History of Baruch College Book and Exhibit



Update: Introduction

As the 1980s drew to a close, Baruch College was a highly respected campus of the City University of New York. In 1990, it was the second largest of the CUNY campuses and Standard and Poor's ranked it fourth in the nation for the number of alumni who were senior executives of major corporations. (New York Times, April 5, 1990, p.B6) President Joel Segall saw the college through difficult times and after a 13 year tenure at Baruch was preparing to retire, effective August 31, 1990. Many issues still remained unresolved including reaccreditation, minority student and faculty recruitment, and the creation of Black and Hispanic Alumni Association. The Middle States Association of Colleges and Schools in June 1990 approved accreditation of Baruch, efforts were made to hire minority faculty and enroll students from underrepresented populations in April 24, 1990 the administration at the college agreed to recognize the Black and Hispani Alumni Association. With the resolve of these important matters the college was ready to begin a new chapter in its history.

National attention focused on Baruch College when in October of 1990 Harry M. Markowitz, Professor of finance at Baruch received the Nobel Prize in Economic Science. "Still, many faculty members, administrators and students say the announcement of Dr. Markowitz's prize--for developing a theory for diviersifying assets in investment portfolios--was a needed boost to the college's morale and reputation."(New York Times, October 18, 1990, p.B2) With the college's new enhanced status Dr. Matthew Goldstein was named president of Baruch College after a one-year nation-wide search. Returning to the institution where he began as a statistics professor in 1974 he brought to his new position a vision of the college which led to major building projects, successful fund-raising and the addition of new technology.

President Goldstein maintained strong ties with Baruch alumni and as a result the college benefited by receiving major monetary gifts. At a dinner at the Plaza, honoring Bert W. Wasserman in June 1992, the $500,000 proceeds from the affair were used to establish the Bert W. Wasserman Chair of Finance. A year later, in 1993, William Newman, an alumni gave Baruch $5 million--the largest single donation in the history of the City University of New York. It was cause for celebration and with 1993 the twenty-fifth anniversary of Baruch College as a separate campus, an exhibit was mounted in October in the Sidney Mishkin Gallery.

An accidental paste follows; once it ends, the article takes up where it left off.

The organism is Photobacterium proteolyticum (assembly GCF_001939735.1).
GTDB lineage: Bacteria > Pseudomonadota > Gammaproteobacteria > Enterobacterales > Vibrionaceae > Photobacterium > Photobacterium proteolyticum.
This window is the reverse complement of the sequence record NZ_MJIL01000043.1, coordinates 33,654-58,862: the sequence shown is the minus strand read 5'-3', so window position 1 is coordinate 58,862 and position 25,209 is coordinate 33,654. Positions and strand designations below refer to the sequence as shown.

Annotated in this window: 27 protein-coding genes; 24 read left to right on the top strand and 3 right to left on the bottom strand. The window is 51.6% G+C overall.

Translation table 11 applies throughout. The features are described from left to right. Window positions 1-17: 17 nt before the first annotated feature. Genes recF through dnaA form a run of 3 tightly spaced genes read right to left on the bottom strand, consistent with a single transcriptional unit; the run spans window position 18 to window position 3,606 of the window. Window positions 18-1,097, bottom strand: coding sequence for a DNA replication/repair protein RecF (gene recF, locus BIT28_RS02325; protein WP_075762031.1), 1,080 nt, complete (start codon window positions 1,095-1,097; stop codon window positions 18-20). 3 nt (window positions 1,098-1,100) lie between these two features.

Since the 1980s there were plans for new facilities, aimed at upgrading antiquated buildings and also unifying the campus. In September 1994 Site A opened to house the William and Anita Newman Library and technology center. The renovation of this 1890s Italian Renaissance former cable-car drive station quickly became a model for urban restoration. With Site A completed plans were made for the realization of Site B, and in June 1997, eleven years after it was first conceived, an academic complex for Baruch College moved into construction phase.

Other exciting developments were also taking place during the late 1990s. Baruch followed the trend in secondary education in New York City and opened a college campus high school with one hundred students. In 1998 Carol and Lawrence Zicklin announced an unprecedented gift to Baruch of 18 million dollars and in March 1998 the Baruch School of Business was renamed to honor its benefactor. A successful period of growth was to be passed on to a new president, when Matthew Goldstein announced that he was to leave Baruch to become president of Adelphi University in June 1998.

The decade was coming to an end and 1999 saw the opening of the Subotnick Financial Services Center--a state of the art trading laboratory. Ned Regan was appointed the new president of Baruch College in March 2000 and the new century was off to a wonderful, encouraging beginning. The Newman Vertical Campus was yet to come--the future was bright for a college with a rich tradition in educating "the children of the whole people. . . ." (Horace Webster, January 1849)